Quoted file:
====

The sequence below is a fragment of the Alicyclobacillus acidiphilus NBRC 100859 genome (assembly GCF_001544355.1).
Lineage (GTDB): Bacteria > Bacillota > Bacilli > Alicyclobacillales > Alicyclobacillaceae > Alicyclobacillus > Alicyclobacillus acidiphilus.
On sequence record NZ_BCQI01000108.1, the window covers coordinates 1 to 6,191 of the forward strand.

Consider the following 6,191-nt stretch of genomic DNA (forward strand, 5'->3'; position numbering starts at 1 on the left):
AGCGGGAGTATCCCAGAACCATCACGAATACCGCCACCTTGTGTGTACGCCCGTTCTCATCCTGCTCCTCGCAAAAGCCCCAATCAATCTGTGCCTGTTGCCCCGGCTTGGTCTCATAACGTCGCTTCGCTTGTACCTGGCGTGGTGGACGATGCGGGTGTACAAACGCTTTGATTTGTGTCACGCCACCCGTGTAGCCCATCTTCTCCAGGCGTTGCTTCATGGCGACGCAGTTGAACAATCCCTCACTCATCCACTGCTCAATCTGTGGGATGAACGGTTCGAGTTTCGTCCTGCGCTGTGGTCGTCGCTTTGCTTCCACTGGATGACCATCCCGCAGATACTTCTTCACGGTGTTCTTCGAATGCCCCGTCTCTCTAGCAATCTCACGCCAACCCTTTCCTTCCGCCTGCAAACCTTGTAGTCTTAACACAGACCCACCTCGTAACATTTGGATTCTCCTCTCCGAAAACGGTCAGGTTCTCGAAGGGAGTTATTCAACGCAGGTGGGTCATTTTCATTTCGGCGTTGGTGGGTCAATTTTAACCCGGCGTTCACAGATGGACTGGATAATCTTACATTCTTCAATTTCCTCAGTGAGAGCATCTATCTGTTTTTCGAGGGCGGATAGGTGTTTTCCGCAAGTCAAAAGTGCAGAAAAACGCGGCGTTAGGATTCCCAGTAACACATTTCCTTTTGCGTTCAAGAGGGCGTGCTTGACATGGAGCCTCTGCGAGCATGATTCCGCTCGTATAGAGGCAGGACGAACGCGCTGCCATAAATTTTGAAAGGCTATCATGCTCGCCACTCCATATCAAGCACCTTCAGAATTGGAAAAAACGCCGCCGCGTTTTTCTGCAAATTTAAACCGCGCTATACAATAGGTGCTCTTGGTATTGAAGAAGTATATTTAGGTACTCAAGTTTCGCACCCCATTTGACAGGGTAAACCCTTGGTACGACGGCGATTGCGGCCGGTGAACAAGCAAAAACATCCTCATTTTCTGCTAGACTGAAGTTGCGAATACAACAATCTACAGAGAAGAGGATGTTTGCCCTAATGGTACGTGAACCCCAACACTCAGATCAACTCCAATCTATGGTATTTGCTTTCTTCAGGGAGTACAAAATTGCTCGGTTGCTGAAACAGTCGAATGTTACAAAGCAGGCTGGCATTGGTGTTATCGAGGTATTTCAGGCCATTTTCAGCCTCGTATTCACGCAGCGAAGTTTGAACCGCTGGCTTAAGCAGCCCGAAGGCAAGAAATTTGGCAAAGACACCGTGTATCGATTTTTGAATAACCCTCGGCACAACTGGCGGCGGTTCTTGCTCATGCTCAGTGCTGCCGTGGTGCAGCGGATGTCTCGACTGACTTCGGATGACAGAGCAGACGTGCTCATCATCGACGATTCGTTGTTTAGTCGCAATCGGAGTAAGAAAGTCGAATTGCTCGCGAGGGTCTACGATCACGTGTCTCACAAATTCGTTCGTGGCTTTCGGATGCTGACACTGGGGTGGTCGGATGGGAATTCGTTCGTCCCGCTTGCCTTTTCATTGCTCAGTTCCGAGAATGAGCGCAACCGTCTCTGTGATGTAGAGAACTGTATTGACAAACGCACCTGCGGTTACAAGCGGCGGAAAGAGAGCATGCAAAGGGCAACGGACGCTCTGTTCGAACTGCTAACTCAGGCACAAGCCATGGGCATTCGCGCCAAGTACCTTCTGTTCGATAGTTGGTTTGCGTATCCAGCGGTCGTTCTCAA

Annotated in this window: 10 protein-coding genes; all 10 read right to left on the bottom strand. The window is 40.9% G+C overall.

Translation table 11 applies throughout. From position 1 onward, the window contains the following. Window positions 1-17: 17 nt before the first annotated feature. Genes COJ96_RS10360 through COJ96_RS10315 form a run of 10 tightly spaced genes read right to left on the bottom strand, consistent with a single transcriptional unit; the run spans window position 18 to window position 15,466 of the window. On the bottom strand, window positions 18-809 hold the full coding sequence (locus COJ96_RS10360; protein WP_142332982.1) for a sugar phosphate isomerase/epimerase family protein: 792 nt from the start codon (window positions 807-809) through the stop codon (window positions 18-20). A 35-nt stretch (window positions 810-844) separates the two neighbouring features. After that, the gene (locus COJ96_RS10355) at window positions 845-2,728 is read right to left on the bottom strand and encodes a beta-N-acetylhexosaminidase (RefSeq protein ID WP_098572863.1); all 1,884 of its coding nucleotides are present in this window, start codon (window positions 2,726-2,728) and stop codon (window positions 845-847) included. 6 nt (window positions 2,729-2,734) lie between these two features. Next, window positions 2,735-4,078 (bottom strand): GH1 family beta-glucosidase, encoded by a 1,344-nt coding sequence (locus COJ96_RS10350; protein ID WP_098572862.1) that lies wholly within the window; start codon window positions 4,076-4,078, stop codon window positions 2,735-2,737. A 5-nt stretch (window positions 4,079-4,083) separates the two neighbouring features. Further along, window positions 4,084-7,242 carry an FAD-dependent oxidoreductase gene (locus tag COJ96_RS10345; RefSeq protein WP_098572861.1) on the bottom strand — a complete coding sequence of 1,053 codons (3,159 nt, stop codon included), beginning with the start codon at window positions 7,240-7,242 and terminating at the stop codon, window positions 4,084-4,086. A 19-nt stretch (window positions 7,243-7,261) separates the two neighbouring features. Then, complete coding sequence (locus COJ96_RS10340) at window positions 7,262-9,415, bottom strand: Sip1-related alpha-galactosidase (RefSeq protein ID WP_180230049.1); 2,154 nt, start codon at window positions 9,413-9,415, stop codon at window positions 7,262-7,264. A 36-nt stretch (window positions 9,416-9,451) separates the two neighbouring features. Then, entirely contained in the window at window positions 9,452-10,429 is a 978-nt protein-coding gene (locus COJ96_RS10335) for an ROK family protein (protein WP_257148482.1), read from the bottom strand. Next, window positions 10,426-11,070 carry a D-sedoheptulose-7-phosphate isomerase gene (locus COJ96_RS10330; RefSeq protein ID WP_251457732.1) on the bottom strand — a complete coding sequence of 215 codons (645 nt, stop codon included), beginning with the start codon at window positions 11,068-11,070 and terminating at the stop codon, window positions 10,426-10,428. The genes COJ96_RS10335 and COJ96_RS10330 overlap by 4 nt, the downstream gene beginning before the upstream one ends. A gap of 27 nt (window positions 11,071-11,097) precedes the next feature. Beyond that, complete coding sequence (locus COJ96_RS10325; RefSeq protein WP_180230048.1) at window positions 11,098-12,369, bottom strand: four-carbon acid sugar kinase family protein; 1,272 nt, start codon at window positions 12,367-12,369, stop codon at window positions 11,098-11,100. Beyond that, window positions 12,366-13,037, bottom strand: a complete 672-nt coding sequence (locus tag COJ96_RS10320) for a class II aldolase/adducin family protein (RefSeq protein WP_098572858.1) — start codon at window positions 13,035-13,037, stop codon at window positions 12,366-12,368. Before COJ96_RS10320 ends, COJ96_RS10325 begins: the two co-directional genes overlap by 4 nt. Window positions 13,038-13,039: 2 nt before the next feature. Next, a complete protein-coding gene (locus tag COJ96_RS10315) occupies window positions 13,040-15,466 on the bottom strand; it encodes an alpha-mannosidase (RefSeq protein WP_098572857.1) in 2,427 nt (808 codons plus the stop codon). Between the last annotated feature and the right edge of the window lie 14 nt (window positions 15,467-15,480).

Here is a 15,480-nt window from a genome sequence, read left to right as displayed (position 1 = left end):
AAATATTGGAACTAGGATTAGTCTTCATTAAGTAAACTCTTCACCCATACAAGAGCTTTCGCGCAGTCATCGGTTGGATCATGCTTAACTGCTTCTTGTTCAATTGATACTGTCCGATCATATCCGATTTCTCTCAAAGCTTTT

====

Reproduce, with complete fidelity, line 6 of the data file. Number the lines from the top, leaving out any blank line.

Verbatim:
Annotated in this window: 10 protein-coding genes; all 10 read right to left on the bottom strand. The window is 40.9% G+C overall.